The well-known plant virus, tobacco mosaic virus (TMV), and its mutant expressing surface RGDs have taken their roles in regenerative medicine. By the incorporation of both viruses into three-dimensional hyaluronan-based hydrogel, the implant’s bone healing efficiency in normal and osteoporosis rats were increased. The effect was more pronounced with the arginyl-glycyl-aspartic acid (RGD) mutant.
    Abstract ( 405 )   HTML ( 55)   PDF (3931KB) ( 464 )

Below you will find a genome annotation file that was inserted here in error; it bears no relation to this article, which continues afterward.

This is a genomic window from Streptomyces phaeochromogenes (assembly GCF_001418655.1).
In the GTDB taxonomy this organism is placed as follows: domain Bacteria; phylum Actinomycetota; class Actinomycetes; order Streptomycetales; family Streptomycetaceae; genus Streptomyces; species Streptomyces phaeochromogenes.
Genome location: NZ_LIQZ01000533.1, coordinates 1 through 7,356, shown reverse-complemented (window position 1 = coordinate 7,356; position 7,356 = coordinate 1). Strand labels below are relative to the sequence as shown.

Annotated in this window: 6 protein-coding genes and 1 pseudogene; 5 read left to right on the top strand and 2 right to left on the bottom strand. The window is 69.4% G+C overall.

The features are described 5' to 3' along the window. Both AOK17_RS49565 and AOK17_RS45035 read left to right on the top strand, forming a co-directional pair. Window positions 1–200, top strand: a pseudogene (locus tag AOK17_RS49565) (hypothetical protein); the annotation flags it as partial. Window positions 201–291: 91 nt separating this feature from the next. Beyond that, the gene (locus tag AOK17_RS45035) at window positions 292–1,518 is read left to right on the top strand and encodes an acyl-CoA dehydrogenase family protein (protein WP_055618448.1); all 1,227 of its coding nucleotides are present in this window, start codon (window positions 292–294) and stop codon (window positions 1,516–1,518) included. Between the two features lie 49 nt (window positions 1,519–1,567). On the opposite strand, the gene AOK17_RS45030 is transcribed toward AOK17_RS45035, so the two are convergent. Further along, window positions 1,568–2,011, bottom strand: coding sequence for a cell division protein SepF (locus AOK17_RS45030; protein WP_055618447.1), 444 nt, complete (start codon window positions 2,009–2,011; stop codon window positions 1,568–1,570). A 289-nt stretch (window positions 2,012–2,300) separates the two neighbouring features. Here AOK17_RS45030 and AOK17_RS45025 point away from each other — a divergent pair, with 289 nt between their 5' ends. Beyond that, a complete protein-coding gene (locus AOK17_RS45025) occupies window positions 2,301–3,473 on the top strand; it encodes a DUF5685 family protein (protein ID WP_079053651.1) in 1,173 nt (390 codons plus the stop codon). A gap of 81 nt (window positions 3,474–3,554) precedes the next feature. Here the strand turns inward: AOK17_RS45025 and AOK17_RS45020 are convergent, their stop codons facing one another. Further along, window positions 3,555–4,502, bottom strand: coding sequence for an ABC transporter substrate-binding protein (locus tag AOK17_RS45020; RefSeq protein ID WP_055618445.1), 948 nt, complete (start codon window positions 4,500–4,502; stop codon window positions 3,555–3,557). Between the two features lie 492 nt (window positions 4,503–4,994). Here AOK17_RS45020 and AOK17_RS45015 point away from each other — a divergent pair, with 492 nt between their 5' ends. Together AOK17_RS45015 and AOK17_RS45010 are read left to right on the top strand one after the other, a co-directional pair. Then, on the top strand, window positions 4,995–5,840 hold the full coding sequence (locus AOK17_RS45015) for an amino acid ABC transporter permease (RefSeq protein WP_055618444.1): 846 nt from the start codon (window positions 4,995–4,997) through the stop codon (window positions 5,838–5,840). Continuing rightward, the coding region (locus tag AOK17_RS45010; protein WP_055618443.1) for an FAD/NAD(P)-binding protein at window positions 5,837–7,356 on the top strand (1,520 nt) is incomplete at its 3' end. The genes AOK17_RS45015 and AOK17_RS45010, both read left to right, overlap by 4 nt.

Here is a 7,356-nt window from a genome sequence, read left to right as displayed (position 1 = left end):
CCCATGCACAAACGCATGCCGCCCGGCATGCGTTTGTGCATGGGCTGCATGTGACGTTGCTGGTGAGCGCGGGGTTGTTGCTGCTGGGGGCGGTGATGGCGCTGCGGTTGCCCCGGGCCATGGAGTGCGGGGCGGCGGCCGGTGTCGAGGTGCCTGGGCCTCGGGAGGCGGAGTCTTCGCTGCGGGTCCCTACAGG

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    Tobacco mosaic virus (TMV) has been studied as a multi-functional agent for bone tissue engineering. An osteo-inductive effect of wild-type TMV has been reported, as it can significantly enhance the bone differentiation potential of bone marrow stromal cells both on a two-dimensional substrate and in a three-dimensional (3D) hydrogel system. A TMV mutant (TMV-RGD1) was created which featured the adhesion peptide arginyl-glycyl-aspartic acid (RGD), the most common peptide motif responsible for cell adhesion to the extracellular matrix, on the surface of the virus particle to enhance the bio-functionality of the scaffold material. We hypothesised that the incorporation of either wild-type TMV or TMV-RGD1 in the 3D hydrogel scaffold would induce bone healing in critical size defects of the cranial segmental bone. We have previously tested the virus-functionalised scaffolds, in vitro, with a hyaluronic acid-based system as an in-situ hydrogel platform for 3D cell encapsulation, culture, and differentiation. The results of these experiments suggested the potential of the virus-functionalised hydrogel to promote in vitro stem cell differentiation. The hydrogel-forming system we employed was shown to be safe and biocompatible in vivo. Here, we further explored the physiological responses regarding bone regeneration of a calvarial defect in both normal and osteoporotic ovariectomized rat models. Our results, based on histological analysis in both animal models, suggested that both wild-type TMV and TMV-RGD1 functionalised hydrogels could accelerate bone regeneration, without systemic toxicity, evaluated by blood counts. New bone formation was intensified by the incorporation of the RGD-mutant viral particles. This finding increased the potential for use of the rod-shaped plant virus as a platform for the addition of powerful biofunctionality for tissue engineering applications. This study was approved by the Ethics Committee on Animal Use of the Zhenjiang Affiliated First People’s Hospital affiliated to Jiangsu University.